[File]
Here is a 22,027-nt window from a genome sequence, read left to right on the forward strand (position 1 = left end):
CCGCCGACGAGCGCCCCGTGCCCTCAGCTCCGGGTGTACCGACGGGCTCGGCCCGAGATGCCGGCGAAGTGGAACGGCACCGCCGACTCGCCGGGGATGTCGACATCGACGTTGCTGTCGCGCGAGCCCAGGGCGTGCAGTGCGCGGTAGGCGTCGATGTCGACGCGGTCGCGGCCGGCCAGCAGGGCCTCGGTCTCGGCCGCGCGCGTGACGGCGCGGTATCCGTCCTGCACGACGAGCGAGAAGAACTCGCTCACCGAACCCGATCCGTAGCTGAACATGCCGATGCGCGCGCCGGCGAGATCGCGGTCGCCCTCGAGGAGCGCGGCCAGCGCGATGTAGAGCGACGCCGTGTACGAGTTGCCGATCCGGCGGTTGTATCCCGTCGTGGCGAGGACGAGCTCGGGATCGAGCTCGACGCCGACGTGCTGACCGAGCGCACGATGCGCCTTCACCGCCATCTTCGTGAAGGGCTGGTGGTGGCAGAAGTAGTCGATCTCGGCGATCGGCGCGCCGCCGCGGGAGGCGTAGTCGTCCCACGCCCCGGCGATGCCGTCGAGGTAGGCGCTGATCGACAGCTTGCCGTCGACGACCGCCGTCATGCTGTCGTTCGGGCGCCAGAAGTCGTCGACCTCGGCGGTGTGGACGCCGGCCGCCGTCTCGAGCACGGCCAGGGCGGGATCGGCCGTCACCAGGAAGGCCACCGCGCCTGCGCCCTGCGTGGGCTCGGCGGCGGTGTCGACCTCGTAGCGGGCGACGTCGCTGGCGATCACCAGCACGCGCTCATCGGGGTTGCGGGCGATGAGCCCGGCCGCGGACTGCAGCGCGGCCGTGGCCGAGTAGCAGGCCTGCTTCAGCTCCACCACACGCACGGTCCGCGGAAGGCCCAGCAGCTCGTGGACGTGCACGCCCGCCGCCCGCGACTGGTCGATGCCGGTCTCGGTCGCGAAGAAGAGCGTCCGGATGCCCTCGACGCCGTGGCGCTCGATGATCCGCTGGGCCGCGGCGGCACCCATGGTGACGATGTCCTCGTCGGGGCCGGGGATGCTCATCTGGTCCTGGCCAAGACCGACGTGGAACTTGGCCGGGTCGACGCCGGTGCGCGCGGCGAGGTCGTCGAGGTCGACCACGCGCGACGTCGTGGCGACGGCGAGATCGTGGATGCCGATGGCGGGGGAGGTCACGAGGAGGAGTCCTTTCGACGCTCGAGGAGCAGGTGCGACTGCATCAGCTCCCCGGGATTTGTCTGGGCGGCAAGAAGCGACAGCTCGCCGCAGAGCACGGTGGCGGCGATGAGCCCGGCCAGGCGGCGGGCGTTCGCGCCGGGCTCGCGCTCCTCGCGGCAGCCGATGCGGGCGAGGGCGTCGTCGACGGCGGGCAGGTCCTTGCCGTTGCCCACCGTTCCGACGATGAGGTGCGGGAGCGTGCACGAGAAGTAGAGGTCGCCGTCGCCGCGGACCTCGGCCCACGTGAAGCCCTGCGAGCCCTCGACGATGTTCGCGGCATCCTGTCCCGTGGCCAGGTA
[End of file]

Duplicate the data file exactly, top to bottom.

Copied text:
Here is a 22,027-nt window from a genome sequence, read left to right on the forward strand (position 1 = left end):
CCGCCGACGAGCGCCCCGTGCCCTCAGCTCCGGGTGTACCGACGGGCTCGGCCCGAGATGCCGGCGAAGTGGAACGGCACCGCCGACTCGCCGGGGATGTCGACATCGACGTTGCTGTCGCGCGAGCCCAGGGCGTGCAGTGCGCGGTAGGCGTCGATGTCGACGCGGTCGCGGCCGGCCAGCAGGGCCTCGGTCTCGGCCGCGCGCGTGACGGCGCGGTATCCGTCCTGCACGACGAGCGAGAAGAACTCGCTCACCGAACCCGATCCGTAGCTGAACATGCCGATGCGCGCGCCGGCGAGATCGCGGTCGCCCTCGAGGAGCGCGGCCAGCGCGATGTAGAGCGACGCCGTGTACGAGTTGCCGATCCGGCGGTTGTATCCCGTCGTGGCGAGGACGAGCTCGGGATCGAGCTCGACGCCGACGTGCTGACCGAGCGCACGATGCGCCTTCACCGCCATCTTCGTGAAGGGCTGGTGGTGGCAGAAGTAGTCGATCTCGGCGATCGGCGCGCCGCCGCGGGAGGCGTAGTCGTCCCACGCCCCGGCGATGCCGTCGAGGTAGGCGCTGATCGACAGCTTGCCGTCGACGACCGCCGTCATGCTGTCGTTCGGGCGCCAGAAGTCGTCGACCTCGGCGGTGTGGACGCCGGCCGCCGTCTCGAGCACGGCCAGGGCGGGATCGGCCGTCACCAGGAAGGCCACCGCGCCTGCGCCCTGCGTGGGCTCGGCGGCGGTGTCGACCTCGTAGCGGGCGACGTCGCTGGCGATCACCAGCACGCGCTCATCGGGGTTGCGGGCGATGAGCCCGGCCGCGGACTGCAGCGCGGCCGTGGCCGAGTAGCAGGCCTGCTTCAGCTCCACCACACGCACGGTCCGCGGAAGGCCCAGCAGCTCGTGGACGTGCACGCCCGCCGCCCGCGACTGGTCGATGCCGGTCTCGGTCGCGAAGAAGAGCGTCCGGATGCCCTCGACGCCGTGGCGCTCGATGATCCGCTGGGCCGCGGCGGCACCCATGGTGACGATGTCCTCGTCGGGGCCGGGGATGCTCATCTGGTCCTGGCCAAGACCGACGTGGAACTTGGCCGGGTCGACGCCGGTGCGCGCGGCGAGGTCGTCGAGGTCGACCACGCGCGACGTCGTGGCGACGGCGAGATCGTGGATGCCGATGGCGGGGGAGGTCACGAGGAGGAGTCCTTTCGACGCTCGAGGAGCAGGTGCGACTGCATCAGCTCCCCGGGATTTGTCTGGGCGGCAAGAAGCGACAGCTCGCCGCAGAGCACGGTGGCGGCGATGAGCCCGGCCAGGCGGCGGGCGTTCGCGCCGGGCTCGCGCTCCTCGCGGCAGCCGATGCGGGCGAGGGCGTCGTCGACGGCGGGCAGGTCCTTGCCGTTGCCCACCGTTCCGACGATGAGGTGCGGGAGCGTGCACGAGAAGTAGAGGTCGCCGTCGCCGCGGACCTCGGCCCACGTGAAGCCCTGCGAGCCCTCGACGATGTTCGCGGCATCCTGTCCCGTGGCCAGGTA